everything wrong with free software

 "obedience breeds foolishness"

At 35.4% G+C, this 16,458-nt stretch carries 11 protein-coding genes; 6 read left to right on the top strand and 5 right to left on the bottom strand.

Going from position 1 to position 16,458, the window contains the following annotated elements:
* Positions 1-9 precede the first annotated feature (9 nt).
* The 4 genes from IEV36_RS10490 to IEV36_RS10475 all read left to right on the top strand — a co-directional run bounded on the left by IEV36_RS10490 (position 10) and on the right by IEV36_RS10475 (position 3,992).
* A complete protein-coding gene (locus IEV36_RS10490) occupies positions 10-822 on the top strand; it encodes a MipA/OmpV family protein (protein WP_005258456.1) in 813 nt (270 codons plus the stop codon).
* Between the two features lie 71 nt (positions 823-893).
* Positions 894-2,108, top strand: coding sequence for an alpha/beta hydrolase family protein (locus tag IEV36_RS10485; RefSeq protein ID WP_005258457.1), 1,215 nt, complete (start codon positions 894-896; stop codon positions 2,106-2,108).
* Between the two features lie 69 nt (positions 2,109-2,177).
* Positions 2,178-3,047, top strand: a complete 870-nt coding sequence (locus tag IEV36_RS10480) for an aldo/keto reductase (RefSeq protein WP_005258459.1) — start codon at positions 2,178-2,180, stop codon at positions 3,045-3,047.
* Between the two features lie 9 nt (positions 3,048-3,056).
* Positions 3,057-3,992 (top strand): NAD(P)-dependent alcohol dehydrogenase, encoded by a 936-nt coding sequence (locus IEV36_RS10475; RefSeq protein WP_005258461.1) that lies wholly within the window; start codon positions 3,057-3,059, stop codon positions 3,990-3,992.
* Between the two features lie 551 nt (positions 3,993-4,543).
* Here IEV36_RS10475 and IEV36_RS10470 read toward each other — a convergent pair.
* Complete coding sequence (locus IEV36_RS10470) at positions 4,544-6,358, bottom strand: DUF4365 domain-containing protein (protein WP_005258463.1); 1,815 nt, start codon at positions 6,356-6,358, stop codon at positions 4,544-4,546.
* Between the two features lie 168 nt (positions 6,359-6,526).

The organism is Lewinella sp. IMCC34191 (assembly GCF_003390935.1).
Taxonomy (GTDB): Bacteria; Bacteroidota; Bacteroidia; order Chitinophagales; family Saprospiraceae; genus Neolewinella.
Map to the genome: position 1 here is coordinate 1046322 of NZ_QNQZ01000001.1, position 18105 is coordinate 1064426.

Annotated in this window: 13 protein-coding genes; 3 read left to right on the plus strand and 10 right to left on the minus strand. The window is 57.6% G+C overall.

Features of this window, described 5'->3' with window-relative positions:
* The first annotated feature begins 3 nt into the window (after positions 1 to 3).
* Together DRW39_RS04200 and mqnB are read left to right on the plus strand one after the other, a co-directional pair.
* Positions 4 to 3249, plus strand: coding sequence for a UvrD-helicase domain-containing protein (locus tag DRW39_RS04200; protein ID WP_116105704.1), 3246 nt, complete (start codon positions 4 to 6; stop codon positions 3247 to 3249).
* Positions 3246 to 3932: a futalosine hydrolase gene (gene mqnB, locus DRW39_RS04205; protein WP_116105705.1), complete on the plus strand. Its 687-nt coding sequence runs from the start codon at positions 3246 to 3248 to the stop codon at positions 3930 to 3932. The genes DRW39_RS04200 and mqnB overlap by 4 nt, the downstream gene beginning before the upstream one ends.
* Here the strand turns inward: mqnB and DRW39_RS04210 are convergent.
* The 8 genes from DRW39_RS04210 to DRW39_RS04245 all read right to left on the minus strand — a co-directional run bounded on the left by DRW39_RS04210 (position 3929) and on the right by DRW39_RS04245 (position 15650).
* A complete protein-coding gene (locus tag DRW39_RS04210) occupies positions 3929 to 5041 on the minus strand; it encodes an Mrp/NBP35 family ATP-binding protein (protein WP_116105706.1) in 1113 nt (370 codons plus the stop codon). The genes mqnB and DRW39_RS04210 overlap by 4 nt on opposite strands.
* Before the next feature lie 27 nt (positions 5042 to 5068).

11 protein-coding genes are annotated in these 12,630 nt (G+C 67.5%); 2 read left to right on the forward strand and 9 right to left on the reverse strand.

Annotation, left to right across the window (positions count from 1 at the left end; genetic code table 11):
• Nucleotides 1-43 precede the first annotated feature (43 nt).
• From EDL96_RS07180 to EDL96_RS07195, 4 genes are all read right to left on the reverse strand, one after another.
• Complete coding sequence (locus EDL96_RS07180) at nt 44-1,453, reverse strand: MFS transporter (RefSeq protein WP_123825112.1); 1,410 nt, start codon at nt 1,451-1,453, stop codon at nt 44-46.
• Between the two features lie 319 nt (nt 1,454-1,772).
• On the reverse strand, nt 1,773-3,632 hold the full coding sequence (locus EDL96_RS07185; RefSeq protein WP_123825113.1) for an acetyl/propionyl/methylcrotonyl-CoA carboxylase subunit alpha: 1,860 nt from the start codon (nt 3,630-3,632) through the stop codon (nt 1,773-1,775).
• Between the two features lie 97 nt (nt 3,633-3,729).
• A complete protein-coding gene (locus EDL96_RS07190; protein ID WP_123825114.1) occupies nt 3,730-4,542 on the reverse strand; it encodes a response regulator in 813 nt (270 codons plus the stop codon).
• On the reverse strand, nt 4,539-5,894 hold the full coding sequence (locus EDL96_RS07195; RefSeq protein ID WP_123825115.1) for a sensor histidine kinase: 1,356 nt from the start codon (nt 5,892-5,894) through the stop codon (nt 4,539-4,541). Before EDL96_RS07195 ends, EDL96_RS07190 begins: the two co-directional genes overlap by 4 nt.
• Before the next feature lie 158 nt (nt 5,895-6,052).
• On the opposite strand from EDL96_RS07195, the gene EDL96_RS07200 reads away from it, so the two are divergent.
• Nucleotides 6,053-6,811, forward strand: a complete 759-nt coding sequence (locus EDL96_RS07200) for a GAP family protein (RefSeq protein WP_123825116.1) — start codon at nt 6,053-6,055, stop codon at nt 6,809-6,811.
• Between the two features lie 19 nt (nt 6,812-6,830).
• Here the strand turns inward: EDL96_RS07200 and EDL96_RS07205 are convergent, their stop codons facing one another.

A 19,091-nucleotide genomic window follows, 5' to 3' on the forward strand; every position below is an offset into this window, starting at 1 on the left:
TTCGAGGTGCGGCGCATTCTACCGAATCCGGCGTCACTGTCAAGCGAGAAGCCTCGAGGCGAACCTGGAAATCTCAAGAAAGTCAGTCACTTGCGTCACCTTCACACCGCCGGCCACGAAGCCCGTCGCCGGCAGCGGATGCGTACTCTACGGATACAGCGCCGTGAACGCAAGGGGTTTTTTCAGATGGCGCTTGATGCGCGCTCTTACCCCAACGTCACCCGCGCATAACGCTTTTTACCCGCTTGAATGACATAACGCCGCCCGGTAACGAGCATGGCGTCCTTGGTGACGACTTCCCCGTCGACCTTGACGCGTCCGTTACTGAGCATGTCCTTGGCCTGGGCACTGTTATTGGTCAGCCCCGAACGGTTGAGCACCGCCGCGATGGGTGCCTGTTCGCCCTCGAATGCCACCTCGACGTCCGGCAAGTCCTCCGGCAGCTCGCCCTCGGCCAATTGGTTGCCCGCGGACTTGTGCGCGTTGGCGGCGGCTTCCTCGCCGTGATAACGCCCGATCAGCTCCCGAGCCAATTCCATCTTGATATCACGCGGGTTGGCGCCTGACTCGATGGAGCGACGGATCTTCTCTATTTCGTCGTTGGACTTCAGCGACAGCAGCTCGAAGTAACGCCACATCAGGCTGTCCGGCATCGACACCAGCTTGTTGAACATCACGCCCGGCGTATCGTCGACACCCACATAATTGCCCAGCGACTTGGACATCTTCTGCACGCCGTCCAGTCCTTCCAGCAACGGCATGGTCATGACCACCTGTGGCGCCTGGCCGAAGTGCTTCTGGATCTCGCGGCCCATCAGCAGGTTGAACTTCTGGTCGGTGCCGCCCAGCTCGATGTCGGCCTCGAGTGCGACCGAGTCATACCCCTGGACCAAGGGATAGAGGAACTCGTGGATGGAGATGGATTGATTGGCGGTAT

### [generate-title] other pages: [[computing-fundamentals]] | beyond-computerphobia | [[treating-computerphobia]] | [[computerphobia]] | [[letters-to-a-computer-student]] | *originally posted:* jan 2021 moving past computerphobia is a process of addressing the myths and fears that the learner has accumulated. they may not be entirely aware of these fears, which include a general fear of making mistakes as well as harming a complex machine. one of the ways to address this is to simplify the machine. removing features and even physical parts of the machine make it simpler to explain and teach about. computers and their software have many layers, though as explained in previous sections, they were a lot simpler years ago. an old 8-bit computer can be as straightforward as a game console (even with a builtin keyboard), particularly if you dont bother with the floppy drive or peripherals other than a screen. compared to a more modern pc, an 8-bit machine that is every bit as much a computer, even with its "operating system" stored on and loaded from a rom chip, may look like a toy to someone judging it by its outward apprearance. the perception of a computer as a toy, rather than a sophisticated instrument is beneficial to someone who has yet to fall in love with computers. the goal is to instill comfort with the machine, regardless of whether the learner "loves" computers or not. the assumption that the computer is just a toy will most likely help towards this goal. as much as we want to move away from the idea that the system is very complicated, we want to move away from the idea that the system is very rigid in its design. it isnt-- programmability is a feature generally inherent to "modern" computers (its sort of the point) and programmability is a type of extreme flexibility. *coding lets you literally define and redefine what the computer does*. to let a user remain unaware or barely aware of this fact, is to basically deny them the point of computing itself. we certainly want to get the point across that "most of the things the computer does, can be done differently *if you want*". if the computer does what the user wants, they may use it; *if the user only does what the computer wants, the computer uses them*. applications have made this worse in many regards; they give the impression that a particular program or application is "what the computer does" and that the computer works the way the application is designed. *this is completely backwards*-- the application borrows its abilities from the machine, the machine cannot do anything with a program that it was not already capable of before the program was written. whether it puts text or pictures on the screen, whether it makes or records sounds, whether it talks to other devices electronically, the program does not instill these abilities of the computer-- it accesses them. to some degree this is a quibble, because a sophisticated program can certainly "expand" on the basics of the design. but even if we design some adapter that say, allows you to connect an old cassette drive interface to a modern hard drive or high-speed network (presumably with a good deal of buffering and maybe even a small computer like an sbc as the part of the interface between the two) the older computer is still doing what it was designed to do: communicate data over a port. new software can provide new applications for this ability, but it still borrows a feature that the computer had prior to software being added to the system. a useful analogy for this is used in arguments against software patents: if you own the patents on a car, and someone "invents" a way to use a car for delivering pizza, they havent really added anything to the car that the design wasnt already capable of. yes, you can be the first to deliver a pizza that way, but it is not a separate invention from what the car could already do. a computer is fundamentally, really just a fancy calculator. instead of inputting numbers directly, it accepts all sorts of data-- pictures, sounds, text, movement-- all of which are converted to numeric data by some device, which the computer processes (like any other math problem) and then outputs as numeric data, which the devices convert back to pictures, sounds, text, etc. the really amazing thing about this is that thanks to lower-level programming, most programmers (or users) dont even have to worry about a great deal of math. you really dont have to be good at math to write a program or use a computer-- just as a graphics chip takes care of converting numeric data to pictures on the screen, programming languages take care of converting words and punctuation to (and from) numeric data. which in plain english means if you want to tell the computer "hello", you dont have to toggle or key in 104, 101, 108, 108, 111-- you can just say "*hello*" and the computer will turn that data into numbers *for you*. the word of course means nothing to the computer really-- but, because the computer will always convert "hello" to numbers, you can very easily get it to recognise that pattern and respond to it *as if* it knew what "hello" actually meant. an easy way to think of this is to imagine that youre teaching a command to a dog. if you ask an untrained dog what the word "sit" means, they arent going to use sign language or try to pantomime an explanation of sitting. if they know what "sit" means, theyre just going to sit, or not sit. similarly, it is mostly trivial to get a computer to respond to "hello" with whatever its supposed to do when you say hello: "*hello, computer*" you type on the keyboard. and depending on what its currently programmed to do in response to that, it could say "i dont understand what that means" (if you dont speak chinese, you might not know what "ni hao" means, though idiomatically it means "hello") or it could start doing a series of tasks its meant to begin when greeted, or it could simply respond by outputting the word "hello", or: "hi." one of the "funny" things about computers is that it seems to take so much *more* computing and sophistication to implement a "simple" interface where you point and click at things, while having the computer say "hello" in response to to you saying it can be accomplished in one or two lines of code. the reason for this is twofold-- first, its not /really/ "one or two lines of code"; even when it is, those one or two lines are being converted, by software, to several native functions that the computer can understand more easily than the person. *this is what most computer languages do-- they take code that is easier to write and convert it to code that is more tedious to write.* but in order to have the computer know where youre pointing and clicking, that involves keeping track of changing coordinates, comparing them to the thing being "clicked", drawing the thing being "clicked", having a visual response to that, and so on. its far less work for the computer to just recognise a series of letters (which the keyboard has already converted to numeric codes) and respond accordingly. in this sense, a simple "text based" program is much easier to make (and easier for the computer to run) than a virtual 2-dimensional or 3-dimensional graphical environment. plus, training the computer to recognise a word is really closer to what a pocket calculator does. to the computer, your "hello" is 104, 101, 108, 108, 111. it can simply run in circles until exactly those keys are pressed (at least thats one way to do it) and then respond in a way that it is setup to respond. but on a programming level it looks something like this: get keyboardtext if keyboardtext = "hello" then say "hello" thats a really simple program. but the computer can do that. the thing people tend to do when they see something like that is they think "okay, so thats how the computer works-- thats what it understands." but theyre only half right. *applications give the (false) impression that the computer works the way the application does*. the truth is that *applications can be changed*, so really *its only the application* that works the way the application does. if you dont like the application, it doesnt dictate how *the computer* works, really-- you can change how it works so it works *the way you want*. and thats what makes the computer so cool, is the incredible flexibility. so lets say you want the computer to respond to "hello" differently-- maybe you want it to do chinese instead of english. this is a slight oversimplification, but: get keyboardtext if keyboardtext = "ni hao" then say "ni hao" right? so we changed the *data* of the program. but the computer is more flexible than that! text = readkeys if text says, "ni hao" then say, "ni hao" what we are illustrating here is that the computer is not only capable of responding to different types of data-- it is so flexible that even its instructions can be written in a different form or grammar. so the idea that you have to "learn the language of the computer" or "learn how an application works" is only half-true. you can actually change the entire language its own behaviour is coded in. you can create *your own instructions*, that work *the way you want*. so when someone says "you should learn to code" and you find some tutorial that involves lots of specific punctuation and thousands of different special words-- what you need to know is *those are all optional*. theres very little the computer does that cant be done differently. practically everything that "works a certain way" on your computer can *actually* work a *different* way if you want. almost anything the computer can possibly do can be customised. a car works a certain way-- but you can (technically speaking, maybe not legally speaking) drive it anywhere that has a road, if the car has enough traction, fuel and the design has enough power. a computer is like that, except you can even change the way in which you instruct the car where to go. there are some hard rules built into the computer, to be certain. if you remove the screen, the keyboard, the usb devices, everything that isnt bolted into the machine (plus even the hard drive, which actually is bolted in) those rules are still there. but if you look at a random person who is a skilled computer user, even someone who can reprogram the machine, most of the people who can do that much dont even *use* the rules that cant be changed-- they do everything using only rules that are piled on top of those rules. they can change everything the computer does, including the rules it goes by-- without even knowing the rules that cant be changed. thats almost like magic. though you too, can make your own rules for the computer that way. and that is the essence of personal computing. home: [lit]https://wrongwithfreesw.neocities.org[lit]